After its weeklong run at the Pioneer, The Sleepy Time Gal screens the second weekend of June as part of BAMcinématek’s annual survey of films without distributors, drawn from the results of Take Three, the most recent Voice critics’ poll. This year, the BAM rescue effort opens with John Gianvito’s nearly three-hour The Mad Songs of Fernanda Hussein, a no-budget epic that, along with Münch’s labor of love, might be seen as the valiant, battered embodiment of true independent American film—produced not least through sheer force of determination (see feature).
As tensions simmer and explode in the Persian Gulf in 1990-91, Mad Songs trains its sights on another desert a world away. Under vast New Mexico skies, a multi-part narrative unfolds, recounting the stories of three people whose lives are unmistakably transformed by Operation Desert Storm. A Mexican American single mother (Thia Gonzalez) whose married name is Hussein finds herself and her half-Egyptian children the target of anti-Arab hate crimes. An alienated teen (Dustin Scott), galvanized by the peace movement and at loggerheads with his well-off parents, ends up on the streets of Santa Fe. A young marine (real-life veteran Robert Perrea) returns from his tour of duty and soon learns that he has no job, a mysterious rash, and a head full of ghosts.
Mad Songs is hardly the first film to confront the specter of the Gulf War. Hollywood weighed in with the would-be upstanding Courage Under Fire and the acerbic but muddleheaded Three Kings, while documentaries have ranged from journalist John Pilger’s interrogation of UN sanctions, Paying the Price, to Werner Herzog’s aerial tour of hell on earth, Lessons of Darkness. But none of these match the sustained fury, disgust, and sorrow of Gianvito’s jeremiad, which has taken on a renewed unsettling resonance in recent months.
The solemn indignation of the enterprise, as handled by a nonprofessional cast, sometimes registers awkwardly. But for every scene that plays like a dramatic reading of a Nation editorial (the magazine actually gets waved about at one point), Gianvito summons a couple of persuasive formal or rhetorical flourishes. He splices in American TV coverage, scenes from victory parades, and concert footage of Iraqi oud player Naseer Shemma (performing a piece that he composed in response to the bombing of the Al-Amiriyya shelter in 1991). Ulli Bonnekamp’s 16mm cinematography beautifully captures the craggy, sun-baked Southwestern vistas. Mad Songs saves its most memorable image for its hard-earned climax, which molds the ambiguous, hallucinatory spectacle of a combusting effigy into a viewer-implicating demonstration of crowd psychology and a harrowing cri de coeur.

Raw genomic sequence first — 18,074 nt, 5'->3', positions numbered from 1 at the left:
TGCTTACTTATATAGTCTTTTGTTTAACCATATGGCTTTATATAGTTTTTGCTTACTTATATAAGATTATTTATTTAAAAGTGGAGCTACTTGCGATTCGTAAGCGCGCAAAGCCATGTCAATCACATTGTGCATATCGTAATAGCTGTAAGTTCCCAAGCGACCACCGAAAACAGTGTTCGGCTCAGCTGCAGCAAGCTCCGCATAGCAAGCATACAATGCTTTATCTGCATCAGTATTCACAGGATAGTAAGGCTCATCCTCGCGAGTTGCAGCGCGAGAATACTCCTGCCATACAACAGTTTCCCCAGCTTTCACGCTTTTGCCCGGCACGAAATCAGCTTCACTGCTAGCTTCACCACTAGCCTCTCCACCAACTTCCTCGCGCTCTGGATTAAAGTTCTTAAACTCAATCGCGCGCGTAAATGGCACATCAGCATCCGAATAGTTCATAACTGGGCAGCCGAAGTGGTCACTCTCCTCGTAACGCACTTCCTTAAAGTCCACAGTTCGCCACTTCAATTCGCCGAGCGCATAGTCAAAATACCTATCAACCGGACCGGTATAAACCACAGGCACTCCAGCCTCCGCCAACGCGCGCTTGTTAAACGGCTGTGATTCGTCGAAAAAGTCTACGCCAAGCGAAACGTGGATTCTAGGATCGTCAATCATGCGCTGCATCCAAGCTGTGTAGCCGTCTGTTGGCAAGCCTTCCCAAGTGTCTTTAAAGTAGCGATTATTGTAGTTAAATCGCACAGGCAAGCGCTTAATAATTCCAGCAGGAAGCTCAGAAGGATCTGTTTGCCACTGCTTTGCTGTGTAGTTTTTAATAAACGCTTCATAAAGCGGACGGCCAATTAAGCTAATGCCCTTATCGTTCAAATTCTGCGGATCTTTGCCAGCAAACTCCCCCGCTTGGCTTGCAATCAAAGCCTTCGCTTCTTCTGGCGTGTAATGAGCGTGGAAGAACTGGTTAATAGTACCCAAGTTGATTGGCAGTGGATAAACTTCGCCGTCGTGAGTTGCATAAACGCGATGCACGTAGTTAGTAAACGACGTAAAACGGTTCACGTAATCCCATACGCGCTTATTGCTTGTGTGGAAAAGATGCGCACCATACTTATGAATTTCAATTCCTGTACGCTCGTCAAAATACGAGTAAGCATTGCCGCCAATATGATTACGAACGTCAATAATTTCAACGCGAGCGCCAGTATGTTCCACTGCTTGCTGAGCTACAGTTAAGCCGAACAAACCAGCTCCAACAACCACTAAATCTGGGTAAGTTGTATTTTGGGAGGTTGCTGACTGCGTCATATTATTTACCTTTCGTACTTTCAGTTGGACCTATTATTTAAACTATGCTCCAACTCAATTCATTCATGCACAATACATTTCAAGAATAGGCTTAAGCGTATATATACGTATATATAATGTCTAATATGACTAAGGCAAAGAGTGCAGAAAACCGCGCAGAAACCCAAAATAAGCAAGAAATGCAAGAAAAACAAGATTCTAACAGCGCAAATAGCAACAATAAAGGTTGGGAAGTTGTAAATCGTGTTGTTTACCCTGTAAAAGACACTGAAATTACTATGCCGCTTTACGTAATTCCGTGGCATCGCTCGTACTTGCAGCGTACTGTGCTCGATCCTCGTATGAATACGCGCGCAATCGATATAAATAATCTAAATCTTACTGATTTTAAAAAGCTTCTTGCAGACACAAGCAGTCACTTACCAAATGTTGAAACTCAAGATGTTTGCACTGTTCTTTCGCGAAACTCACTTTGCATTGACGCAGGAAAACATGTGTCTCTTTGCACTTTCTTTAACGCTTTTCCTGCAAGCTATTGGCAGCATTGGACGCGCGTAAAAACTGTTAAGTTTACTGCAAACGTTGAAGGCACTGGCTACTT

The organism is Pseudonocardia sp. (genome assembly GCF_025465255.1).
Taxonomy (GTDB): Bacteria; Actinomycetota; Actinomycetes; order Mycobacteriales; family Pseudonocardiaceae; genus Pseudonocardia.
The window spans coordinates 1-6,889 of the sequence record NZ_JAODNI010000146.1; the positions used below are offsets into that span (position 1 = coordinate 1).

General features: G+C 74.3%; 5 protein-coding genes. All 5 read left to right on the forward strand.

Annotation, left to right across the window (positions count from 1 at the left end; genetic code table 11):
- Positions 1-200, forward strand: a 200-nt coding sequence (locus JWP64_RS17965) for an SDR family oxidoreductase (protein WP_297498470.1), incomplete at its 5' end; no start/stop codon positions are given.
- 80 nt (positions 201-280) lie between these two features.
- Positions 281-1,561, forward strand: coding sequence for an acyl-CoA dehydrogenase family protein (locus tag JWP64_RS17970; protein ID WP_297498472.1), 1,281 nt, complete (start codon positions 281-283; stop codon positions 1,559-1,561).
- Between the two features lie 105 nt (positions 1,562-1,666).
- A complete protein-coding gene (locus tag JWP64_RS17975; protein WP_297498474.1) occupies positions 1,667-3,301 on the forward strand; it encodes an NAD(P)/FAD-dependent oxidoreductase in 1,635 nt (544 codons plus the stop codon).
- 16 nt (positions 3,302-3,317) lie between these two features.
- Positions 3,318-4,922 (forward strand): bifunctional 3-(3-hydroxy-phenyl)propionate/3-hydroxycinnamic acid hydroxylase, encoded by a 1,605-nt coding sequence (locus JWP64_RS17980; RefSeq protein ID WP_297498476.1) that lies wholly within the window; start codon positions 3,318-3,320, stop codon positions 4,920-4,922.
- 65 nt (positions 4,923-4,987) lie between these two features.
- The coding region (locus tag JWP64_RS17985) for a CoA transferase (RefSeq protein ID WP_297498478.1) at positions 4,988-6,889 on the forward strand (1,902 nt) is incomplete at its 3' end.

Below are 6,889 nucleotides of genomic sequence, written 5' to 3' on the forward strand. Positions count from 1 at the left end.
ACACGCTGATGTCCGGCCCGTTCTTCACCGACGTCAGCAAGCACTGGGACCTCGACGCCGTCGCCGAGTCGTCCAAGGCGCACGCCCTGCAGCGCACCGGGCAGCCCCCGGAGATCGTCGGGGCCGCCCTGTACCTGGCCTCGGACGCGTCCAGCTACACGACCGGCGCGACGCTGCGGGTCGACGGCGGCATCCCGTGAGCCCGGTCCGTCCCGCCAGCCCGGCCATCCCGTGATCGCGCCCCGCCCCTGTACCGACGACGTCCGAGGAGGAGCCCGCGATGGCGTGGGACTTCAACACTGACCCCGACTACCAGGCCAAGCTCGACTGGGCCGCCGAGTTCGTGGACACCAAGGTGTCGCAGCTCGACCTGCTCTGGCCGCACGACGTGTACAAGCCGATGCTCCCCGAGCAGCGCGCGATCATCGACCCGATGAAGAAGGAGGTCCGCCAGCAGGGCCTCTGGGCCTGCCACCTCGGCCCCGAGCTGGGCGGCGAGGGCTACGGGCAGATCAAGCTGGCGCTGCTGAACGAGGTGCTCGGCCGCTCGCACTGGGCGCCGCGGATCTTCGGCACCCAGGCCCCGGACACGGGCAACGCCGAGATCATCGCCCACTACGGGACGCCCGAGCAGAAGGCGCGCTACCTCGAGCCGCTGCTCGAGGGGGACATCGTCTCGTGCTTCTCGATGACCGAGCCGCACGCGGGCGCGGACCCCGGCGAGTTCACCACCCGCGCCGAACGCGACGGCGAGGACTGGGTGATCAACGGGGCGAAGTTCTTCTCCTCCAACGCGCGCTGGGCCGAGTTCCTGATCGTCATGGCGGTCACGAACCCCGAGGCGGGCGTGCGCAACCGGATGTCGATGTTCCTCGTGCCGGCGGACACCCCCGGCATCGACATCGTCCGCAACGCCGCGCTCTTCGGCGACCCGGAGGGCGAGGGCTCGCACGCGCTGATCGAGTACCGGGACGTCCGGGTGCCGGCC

Christopher Nolan made his first movie, Following, guerrilla style, much like The Hours and Times and Mad Songs. He followed it with last year’s indie smash, Memento, and now smoothly vaults into the studio leagues with Insomnia, a remake of a little-seen 1997 Norwegian thriller. Erik Skjoldbjaerg’s original remains a nifty genre experiment—a film blanc, so to speak, that exposes a noirish emulsion of guilt and suspicion to the taunting midnight sun, as a Swedish detective (Stellan Skarsgard) consigned to arctic Norway during the perpetual daylight of summer hunts down a killer while suffering the torture of sleep deprivation.
The Hollywood version (which is half an hour longer) transports the action to Alaska, and works up a respectable level of bleary-eyed paranoia. But Nolan, withholding master of disorientation in his previous non-linear films, allows far too easy access into the psychic tumult of Al Pacino’s cop and Robin Williams’s prime suspect. Where Skarsgard’s character retained a chilling degree of opacity, Pacino’s is reduced to hard-boiled aphorisms and an internal-affairs backstory. And while Skjoldbjaerg’s economical filmmaking craftily paralleled his protagonist’s mounting unease, Nolan wastes no time in whipping out the anxious inserts and close-ups; similarly, Pacino looks pissed and gaunt before he even gets off the plane. Hillary Seitz’s script, playing by the rules, adds cute frills (Pacino’s character is named Dormer and the town is called Nightmute), tames the psychosexual currents of the Scandinavian template (though faint echoes of Laura Palmer remain—the killer even tampers with the dead girl’s fingernails), and contrives a redemptive conclusion.
The harsh, otherworldly Alaskan topography is perhaps the movie’s greatest asset—a suggestive analogue to Dormer’s splintering inner life. But while the icy dexterity of the technique places Insomnia ahead of virtually all the studio competition (a chase sequence over and under floating logs is superb), it must count as a disappointment when the most promising mindfuck director of the last few years goes on to make a movie that’s basically a triumph of location scouting.
This article from the Village Voice Archive was posted on May 28, 2002